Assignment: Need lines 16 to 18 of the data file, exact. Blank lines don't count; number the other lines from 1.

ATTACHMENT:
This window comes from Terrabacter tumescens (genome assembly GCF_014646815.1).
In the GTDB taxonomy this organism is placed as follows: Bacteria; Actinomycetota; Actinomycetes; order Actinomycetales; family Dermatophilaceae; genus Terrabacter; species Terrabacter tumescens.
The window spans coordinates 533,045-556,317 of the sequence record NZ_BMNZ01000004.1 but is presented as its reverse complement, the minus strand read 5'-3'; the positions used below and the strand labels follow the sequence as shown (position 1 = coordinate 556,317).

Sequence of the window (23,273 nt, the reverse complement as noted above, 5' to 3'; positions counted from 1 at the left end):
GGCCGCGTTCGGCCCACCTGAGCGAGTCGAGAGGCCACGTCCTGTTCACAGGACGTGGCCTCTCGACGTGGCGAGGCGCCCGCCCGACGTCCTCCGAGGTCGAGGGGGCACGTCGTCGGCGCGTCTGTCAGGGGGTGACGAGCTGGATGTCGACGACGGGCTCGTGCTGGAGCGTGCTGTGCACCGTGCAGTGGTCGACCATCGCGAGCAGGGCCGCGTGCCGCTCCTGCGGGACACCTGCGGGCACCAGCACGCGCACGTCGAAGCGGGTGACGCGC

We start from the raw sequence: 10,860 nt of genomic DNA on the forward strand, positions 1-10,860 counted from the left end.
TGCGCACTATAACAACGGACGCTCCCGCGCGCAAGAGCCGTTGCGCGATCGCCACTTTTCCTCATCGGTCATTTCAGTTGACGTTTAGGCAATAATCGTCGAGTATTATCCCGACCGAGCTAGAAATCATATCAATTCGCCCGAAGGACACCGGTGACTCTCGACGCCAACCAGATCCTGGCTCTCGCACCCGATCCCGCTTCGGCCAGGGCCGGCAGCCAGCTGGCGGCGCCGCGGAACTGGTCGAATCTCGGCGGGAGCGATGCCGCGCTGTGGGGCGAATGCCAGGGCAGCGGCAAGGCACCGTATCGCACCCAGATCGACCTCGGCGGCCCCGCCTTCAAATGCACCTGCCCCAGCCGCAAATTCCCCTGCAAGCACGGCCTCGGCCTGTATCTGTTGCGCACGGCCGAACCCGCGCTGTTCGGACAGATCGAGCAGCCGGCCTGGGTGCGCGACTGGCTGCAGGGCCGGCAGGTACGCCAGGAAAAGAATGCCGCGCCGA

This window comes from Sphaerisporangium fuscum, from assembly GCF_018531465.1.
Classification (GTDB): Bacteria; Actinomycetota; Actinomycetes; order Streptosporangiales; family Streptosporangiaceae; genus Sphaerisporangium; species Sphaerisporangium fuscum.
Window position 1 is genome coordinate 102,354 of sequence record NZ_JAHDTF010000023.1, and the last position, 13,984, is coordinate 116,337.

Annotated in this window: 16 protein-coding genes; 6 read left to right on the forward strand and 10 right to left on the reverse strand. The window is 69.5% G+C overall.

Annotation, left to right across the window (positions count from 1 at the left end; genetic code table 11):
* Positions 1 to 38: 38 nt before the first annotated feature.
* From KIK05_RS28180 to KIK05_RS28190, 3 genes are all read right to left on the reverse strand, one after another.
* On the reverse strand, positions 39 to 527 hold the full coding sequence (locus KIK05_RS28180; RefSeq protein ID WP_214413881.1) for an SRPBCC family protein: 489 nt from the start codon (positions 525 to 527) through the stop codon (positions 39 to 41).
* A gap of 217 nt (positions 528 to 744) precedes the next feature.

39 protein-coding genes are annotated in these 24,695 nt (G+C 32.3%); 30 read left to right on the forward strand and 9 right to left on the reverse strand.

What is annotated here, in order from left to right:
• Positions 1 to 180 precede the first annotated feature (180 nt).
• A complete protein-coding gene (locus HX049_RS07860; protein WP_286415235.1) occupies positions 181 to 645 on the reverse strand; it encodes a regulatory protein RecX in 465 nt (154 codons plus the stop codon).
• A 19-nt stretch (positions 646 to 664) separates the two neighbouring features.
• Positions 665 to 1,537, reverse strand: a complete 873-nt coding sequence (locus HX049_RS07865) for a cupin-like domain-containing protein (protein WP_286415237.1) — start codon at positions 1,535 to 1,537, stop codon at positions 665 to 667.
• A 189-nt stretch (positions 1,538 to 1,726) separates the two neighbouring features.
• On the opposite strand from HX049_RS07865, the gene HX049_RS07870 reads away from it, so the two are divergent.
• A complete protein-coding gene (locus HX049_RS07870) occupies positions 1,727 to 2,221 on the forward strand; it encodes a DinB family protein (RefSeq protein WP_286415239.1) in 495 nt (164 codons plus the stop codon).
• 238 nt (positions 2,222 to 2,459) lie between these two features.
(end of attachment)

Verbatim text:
* A gap of 217 nt (positions 528 to 744) precedes the next feature.

39 protein-coding genes are annotated in these 24,695 nt (G+C 32.3%); 30 read left to right on the forward strand and 9 right to left on the reverse strand.

What is annotated here, in order from left to right: